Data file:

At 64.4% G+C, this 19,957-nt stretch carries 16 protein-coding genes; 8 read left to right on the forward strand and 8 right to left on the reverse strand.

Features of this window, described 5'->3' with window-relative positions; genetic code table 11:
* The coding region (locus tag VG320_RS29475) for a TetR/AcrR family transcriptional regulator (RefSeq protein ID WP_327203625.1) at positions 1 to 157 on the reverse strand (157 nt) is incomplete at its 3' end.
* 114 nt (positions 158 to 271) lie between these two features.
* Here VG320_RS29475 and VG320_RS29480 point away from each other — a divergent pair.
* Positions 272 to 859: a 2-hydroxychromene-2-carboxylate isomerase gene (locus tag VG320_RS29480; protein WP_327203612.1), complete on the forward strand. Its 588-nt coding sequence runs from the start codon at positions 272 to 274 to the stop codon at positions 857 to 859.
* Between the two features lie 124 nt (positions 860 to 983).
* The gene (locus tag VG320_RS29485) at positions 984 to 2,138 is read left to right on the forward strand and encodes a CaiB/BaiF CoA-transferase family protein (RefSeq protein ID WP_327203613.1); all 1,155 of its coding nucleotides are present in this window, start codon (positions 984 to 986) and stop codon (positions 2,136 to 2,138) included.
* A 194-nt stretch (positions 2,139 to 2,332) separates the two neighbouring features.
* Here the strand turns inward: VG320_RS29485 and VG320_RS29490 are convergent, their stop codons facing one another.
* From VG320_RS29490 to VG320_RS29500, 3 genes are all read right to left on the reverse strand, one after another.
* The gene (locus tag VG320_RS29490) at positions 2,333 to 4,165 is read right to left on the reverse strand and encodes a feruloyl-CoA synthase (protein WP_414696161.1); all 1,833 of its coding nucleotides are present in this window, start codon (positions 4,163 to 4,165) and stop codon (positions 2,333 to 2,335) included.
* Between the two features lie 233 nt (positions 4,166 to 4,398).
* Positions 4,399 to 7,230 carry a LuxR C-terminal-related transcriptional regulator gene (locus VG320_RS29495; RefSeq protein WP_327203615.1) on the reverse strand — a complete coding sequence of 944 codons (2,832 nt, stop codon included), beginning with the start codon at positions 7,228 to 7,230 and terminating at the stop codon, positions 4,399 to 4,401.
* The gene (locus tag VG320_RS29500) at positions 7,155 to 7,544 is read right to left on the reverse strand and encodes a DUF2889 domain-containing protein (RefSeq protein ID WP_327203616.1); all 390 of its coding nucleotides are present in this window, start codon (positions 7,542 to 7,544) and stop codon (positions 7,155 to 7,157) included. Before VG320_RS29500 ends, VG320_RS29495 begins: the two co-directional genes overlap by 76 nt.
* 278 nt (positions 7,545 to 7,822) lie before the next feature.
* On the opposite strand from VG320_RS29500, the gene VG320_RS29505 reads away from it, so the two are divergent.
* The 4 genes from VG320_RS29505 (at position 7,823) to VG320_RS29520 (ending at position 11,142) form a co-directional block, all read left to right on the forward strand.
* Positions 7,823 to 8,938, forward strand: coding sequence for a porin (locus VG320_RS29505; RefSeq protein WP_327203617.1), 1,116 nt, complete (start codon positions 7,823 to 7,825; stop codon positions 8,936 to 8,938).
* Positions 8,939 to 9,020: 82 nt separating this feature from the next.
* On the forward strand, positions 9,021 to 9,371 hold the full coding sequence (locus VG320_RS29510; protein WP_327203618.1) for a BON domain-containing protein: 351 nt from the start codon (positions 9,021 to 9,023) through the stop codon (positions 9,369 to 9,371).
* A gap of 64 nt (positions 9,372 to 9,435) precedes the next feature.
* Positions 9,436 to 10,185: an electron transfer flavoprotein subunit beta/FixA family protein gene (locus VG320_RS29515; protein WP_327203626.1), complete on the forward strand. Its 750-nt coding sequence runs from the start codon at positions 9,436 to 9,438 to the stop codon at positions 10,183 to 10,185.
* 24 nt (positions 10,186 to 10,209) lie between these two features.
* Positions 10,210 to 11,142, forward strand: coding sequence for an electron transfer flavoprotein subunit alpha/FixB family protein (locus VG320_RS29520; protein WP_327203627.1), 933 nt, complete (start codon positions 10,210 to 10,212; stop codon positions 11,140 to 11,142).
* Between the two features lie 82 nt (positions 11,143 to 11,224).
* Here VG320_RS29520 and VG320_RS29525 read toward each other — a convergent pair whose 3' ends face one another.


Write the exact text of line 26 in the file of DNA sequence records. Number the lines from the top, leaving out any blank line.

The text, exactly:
* Between the two features lie 82 nt (positions 11,143 to 11,224).